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November 21, 1966

Salmonella Detectives Report Cases

JAMA. 1966;198(8):43-44. doi:10.1001/jama.1966.03110210017006

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Over 150 public health officials heard the same words being repeated—communication and coordination, coordination and communication—as they hashed out the old problem of salmonellosis during a recent meeting in San Francisco.

The recognized serotypes of the genus Salmonella now exceed 900. And, the family of situations in which the bacilli may spread is growing rapidly.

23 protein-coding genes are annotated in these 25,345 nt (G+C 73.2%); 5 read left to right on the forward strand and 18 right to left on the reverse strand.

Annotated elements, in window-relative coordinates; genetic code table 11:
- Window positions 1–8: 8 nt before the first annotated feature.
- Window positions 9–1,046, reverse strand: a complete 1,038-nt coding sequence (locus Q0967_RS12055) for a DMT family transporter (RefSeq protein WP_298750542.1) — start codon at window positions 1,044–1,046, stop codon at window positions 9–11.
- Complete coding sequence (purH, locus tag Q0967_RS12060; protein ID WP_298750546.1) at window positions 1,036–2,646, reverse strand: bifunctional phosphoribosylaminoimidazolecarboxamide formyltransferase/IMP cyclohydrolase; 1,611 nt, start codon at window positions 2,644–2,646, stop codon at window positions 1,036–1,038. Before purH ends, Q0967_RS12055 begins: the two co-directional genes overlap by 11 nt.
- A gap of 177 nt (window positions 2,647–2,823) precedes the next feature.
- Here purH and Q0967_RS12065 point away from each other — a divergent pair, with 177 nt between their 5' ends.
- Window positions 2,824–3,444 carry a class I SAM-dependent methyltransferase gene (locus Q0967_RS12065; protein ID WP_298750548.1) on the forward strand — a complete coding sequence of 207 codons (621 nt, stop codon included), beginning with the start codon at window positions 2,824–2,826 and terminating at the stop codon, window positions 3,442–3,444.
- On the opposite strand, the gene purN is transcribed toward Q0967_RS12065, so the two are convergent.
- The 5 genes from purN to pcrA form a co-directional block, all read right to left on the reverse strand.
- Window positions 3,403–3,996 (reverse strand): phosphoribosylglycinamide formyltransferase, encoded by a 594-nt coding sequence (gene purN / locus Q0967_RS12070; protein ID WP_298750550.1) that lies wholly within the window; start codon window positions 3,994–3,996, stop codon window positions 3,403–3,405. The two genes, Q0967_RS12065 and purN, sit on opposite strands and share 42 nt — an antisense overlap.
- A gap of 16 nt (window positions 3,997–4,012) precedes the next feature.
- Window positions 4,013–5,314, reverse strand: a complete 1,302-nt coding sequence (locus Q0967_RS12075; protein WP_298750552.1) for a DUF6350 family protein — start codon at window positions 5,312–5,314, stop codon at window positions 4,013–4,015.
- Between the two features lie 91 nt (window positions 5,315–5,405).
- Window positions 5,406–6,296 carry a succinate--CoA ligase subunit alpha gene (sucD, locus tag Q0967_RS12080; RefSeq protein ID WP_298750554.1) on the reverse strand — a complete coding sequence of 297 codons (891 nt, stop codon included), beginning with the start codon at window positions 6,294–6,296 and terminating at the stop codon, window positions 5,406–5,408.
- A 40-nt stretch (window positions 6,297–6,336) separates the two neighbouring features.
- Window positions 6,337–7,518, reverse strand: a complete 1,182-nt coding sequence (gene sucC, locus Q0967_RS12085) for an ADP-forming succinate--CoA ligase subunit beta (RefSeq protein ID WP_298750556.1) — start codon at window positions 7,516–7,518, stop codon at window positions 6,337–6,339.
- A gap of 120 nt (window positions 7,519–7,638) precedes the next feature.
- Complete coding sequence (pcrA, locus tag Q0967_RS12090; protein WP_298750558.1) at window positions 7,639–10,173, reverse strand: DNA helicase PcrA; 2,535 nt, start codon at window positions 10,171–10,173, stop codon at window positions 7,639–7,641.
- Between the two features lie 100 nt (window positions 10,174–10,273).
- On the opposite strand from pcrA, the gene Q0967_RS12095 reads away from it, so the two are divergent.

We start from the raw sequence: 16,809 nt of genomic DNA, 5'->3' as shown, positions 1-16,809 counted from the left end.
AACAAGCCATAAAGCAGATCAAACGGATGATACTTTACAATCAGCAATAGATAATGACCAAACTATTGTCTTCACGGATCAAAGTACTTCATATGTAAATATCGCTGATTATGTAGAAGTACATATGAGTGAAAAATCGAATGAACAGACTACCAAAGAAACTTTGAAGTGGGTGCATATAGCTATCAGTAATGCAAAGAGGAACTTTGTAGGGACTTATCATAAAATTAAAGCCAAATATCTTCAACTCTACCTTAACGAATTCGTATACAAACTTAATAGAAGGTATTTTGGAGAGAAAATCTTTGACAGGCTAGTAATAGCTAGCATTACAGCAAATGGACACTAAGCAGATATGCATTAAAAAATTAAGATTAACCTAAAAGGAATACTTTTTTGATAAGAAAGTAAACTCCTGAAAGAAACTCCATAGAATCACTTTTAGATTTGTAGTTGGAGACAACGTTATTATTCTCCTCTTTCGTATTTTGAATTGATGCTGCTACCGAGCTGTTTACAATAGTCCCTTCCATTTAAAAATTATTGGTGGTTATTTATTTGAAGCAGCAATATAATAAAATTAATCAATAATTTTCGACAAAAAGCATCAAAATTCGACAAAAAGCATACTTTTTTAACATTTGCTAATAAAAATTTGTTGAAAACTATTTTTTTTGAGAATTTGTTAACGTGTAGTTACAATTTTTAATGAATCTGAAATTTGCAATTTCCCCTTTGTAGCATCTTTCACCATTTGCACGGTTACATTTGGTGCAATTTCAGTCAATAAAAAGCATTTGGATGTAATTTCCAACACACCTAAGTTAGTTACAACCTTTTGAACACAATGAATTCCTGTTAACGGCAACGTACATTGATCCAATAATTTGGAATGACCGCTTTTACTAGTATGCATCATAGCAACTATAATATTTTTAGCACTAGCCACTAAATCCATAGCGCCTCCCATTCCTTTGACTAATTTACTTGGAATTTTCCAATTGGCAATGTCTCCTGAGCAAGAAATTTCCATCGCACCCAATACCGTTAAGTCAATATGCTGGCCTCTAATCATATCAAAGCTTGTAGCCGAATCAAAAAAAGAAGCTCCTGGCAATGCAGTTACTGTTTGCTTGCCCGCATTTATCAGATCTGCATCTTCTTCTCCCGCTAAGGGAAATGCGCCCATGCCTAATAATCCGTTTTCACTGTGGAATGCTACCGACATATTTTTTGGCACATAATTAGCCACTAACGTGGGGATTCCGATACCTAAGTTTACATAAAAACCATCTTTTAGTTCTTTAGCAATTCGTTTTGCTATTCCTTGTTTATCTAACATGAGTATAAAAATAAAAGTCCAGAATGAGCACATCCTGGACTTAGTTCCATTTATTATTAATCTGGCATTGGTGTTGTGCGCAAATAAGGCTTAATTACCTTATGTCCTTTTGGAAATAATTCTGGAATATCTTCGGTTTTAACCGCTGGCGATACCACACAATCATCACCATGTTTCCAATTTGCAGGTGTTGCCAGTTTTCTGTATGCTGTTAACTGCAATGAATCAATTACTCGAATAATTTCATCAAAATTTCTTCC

So ubiquitous is Salmonella that its true incidence in the humans of any nation is unknown, although some 17,161 US cases were reported to the US Communicable Disease Center last year. Its occurrence rate even in highly domensticated animals is little more than an informed guess. Perhaps 1% to 2% of all food animals are infected in any given day. But the rate in many herds and droves is higher.

But more vital than assessing the extent of Salmonella is tracing each new outbreak to its source. This is the ultimate answer to